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Senior Editor for Eater LA, Farley Elliott, joined us live to talk about the underground food movement. It’s been happening for a while but more and more underground places are turning their concepts into brick and mortar locations. One of those restaurants that started underground is Dave’s Hot Chicken. One of the founders, Arman Oganesyan of Dave’s Hot Chicken, joined us to share their whole story. Dave’s Hot Chicken is located at 970 N Western Ave in Los Angeles. For more info, you can follow them on Instagram or call 323.536.9711.

“Just because we’ve been doing it the same way doesn’t mean that’s the way we should [in the] future,” explainedEric Jacobs, Chief Development Officer for Marriott International.

The hotel is being built in a unique way using modular construction. The rooms are made in Boise, Idaho, then hauled on tractor trailers to the construction site, which is just down the road from SpaceX. Crews use giant cranes to stack the finished “building blocks” on top of each other to make the finished product.

“You will not tell the difference walking into a modular unit versus a site build. The quality we think is superior, because it needs to withstand the trip down the road,” said Jerry Goodwin of Guerdon Modular Buildings, the facility making the rooms.

Jerry Goodwin, CEO of Guerdon Modular Buildings

Crews can stack up to 25 rooms in place a day. Each modular unit is the standard hotel room size of about 12 to 14 feet across.

“Essentially we do the connect of the plumbing, electrical and HVAC and also some seismic rods to make sure it’s stable,” explained Goodwin.

The rooms arrive on site fully complete. The walls are finished and all of the furnishing are strapped together in the center of the floor. A team of people unwraps everything and puts items where they go.

“Once the unit is in place and we’re ready to outfit the room, we can send four bodies in and they can set up 10 rooms a day and have them completely finished and ready to accept a guest,” saidJacobs.

Marriott says the benefits of modular are mostly time, a higher quality build and less environmental waste. This particular hotel will go up in about a year compared to double that time if it was built completely on site. right now,” saidBrad Wagstaff, Owner and Managing Partner of Mogul Capital, the hotel’s developer.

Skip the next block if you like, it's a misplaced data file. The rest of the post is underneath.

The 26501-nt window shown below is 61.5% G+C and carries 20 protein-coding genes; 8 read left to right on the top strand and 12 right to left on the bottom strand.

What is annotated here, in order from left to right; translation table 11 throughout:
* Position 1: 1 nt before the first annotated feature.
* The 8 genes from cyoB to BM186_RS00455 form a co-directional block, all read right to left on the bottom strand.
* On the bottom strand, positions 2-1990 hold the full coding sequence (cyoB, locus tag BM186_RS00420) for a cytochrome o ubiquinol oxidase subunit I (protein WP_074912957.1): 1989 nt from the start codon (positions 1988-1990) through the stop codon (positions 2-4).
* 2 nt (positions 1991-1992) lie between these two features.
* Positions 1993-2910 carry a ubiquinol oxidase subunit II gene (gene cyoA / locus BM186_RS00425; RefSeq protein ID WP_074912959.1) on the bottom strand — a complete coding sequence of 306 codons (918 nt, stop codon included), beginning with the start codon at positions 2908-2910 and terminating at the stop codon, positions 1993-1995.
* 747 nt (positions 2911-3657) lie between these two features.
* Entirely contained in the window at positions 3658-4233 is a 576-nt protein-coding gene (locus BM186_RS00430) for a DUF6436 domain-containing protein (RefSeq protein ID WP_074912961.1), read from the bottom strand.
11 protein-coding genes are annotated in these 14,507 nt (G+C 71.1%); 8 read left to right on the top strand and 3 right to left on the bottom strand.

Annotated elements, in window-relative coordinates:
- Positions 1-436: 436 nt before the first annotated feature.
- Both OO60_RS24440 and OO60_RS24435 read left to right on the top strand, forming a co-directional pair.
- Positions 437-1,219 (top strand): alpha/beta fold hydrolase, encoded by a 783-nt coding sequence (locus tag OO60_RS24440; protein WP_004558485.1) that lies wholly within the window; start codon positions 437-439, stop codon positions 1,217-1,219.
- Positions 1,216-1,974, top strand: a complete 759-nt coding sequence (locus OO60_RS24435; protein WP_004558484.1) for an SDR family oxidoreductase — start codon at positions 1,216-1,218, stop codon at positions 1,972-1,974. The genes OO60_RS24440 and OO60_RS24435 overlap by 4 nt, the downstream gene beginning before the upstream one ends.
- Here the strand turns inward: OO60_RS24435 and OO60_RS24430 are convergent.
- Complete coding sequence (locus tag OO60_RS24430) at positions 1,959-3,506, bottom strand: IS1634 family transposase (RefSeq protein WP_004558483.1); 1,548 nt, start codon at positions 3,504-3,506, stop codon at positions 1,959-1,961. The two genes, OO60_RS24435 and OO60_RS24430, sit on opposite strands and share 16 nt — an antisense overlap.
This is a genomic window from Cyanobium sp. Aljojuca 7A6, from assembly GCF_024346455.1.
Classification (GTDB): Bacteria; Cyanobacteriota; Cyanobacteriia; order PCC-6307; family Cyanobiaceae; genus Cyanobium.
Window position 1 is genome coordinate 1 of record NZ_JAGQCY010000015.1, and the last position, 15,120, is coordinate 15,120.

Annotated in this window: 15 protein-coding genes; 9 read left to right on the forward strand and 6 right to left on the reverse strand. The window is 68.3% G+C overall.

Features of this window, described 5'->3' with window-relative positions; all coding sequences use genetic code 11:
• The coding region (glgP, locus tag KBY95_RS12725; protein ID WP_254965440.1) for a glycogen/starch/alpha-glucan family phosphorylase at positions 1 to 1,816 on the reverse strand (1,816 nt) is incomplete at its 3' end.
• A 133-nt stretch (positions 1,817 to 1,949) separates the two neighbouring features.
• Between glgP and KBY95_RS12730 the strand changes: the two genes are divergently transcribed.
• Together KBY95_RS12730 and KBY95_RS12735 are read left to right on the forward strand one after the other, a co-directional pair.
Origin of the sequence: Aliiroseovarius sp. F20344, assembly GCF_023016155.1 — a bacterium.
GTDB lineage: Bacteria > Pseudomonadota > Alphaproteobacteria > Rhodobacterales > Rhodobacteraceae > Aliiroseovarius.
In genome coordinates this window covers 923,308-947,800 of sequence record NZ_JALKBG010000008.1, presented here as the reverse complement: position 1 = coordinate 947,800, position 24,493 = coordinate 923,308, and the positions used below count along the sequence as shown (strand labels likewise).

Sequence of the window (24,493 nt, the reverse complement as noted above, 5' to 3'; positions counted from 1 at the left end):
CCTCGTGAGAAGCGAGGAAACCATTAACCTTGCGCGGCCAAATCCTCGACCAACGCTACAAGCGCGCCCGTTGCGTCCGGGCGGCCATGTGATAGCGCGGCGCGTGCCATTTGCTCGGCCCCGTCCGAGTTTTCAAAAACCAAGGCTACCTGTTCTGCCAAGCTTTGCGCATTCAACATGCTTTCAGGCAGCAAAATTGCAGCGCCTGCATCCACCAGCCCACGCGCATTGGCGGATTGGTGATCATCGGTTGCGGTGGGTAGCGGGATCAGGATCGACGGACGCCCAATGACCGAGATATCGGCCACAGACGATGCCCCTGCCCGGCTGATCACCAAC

Brad Wagstaff, Owner and Managing Partner of Mogul Capital

Guests will also notice that the rooms are quieter thanks to double walls between them.

“I love our factory, seeing it in the factory, but this is really the fruits of our labor here when we actually see the building go up,” concludedGoodwin.

NOW WATCH: See a modular room go from all packed up to ready for guests.

Our friends at Boa Steakhouse surprised Chris with their seafood platter and Baked Alaska dessert. BOA’s seafood platters come in grand and deluxe sizes that serve 2 3 and 4 5 respectively, each one features a selection of chilled shellfish, including oysters, clams mussels, prawns, lobster, king crab legs, and ceviche with all the fixings. BOA Steakhouse artfully combines a bold, colorful environment with modern day steakhouse fare. Steaks and chops include a selection of prime Omaha beef such as the “40 Day” Dry Aged New York Strip and the “Bone In” Rib Eye, as well as Certified Organic Beef and Premium American Wagyu, all served with a choice of rubs and house made sauces, including BOA’s own J 1 sauce. A full complement of traditional steakhouse sides is offered, including the Classic Caesar Salad made tableside and Mac n Cheese. The menu also offers tempting poultry dishes and superb seafood options, a wide variety of Sandwiches and Salads at lunchtime, an extensive cocktail menu and a Wine Spectator award winning wine list. They have 2 locations in LA, one in Santa Monica and one in West Hollywood. For more information, you can follow them on social media.

Gayle Anderson was live in downtown Los Angeles at the Central Library at the NEW exhibition “The Industry in Our Backyard: Television Production in Los Angeles 1940s 1980s.”

From Lucy to ALF, from game shows to talk shows, from local news to the made for TV movie, The Industry In Our Backyard: Television Production In Los Angeles 1940s 1980s showcases four decades in the life of the medium that dominated American culture, yet for Angelenos, was just another part of daily life. stations, the crews at work and the stars in action. Mark Hyman, joined us live to talk about his new book, “Food: What the Heck Should I Eat?” In this new book, Dr. Hyman provides an explanation of nutrition science the political, environmental, economic and social issues around food. Dr. Hyman provides a guide on how to make the best choices in each category meat, poultry and eggs, dairy, fish and seafood, veggies, etc. The book is available at book stores everywhere, Amazon, Dr.

Epic! is an app that works on a variety of devices including the iPad and Chromebooks. Teachers can download the app and create collections for their students to read, based on what they’re learning in the classroom. Access to the app is totally free as long as the students are in the classroom. Fifth grade literature and history teacher Hanh Bui has used Epic for the past two years.

“I can quickly find a book and call a group in and say alright, let’s read about this, let’s learn about this,” explainedBui.
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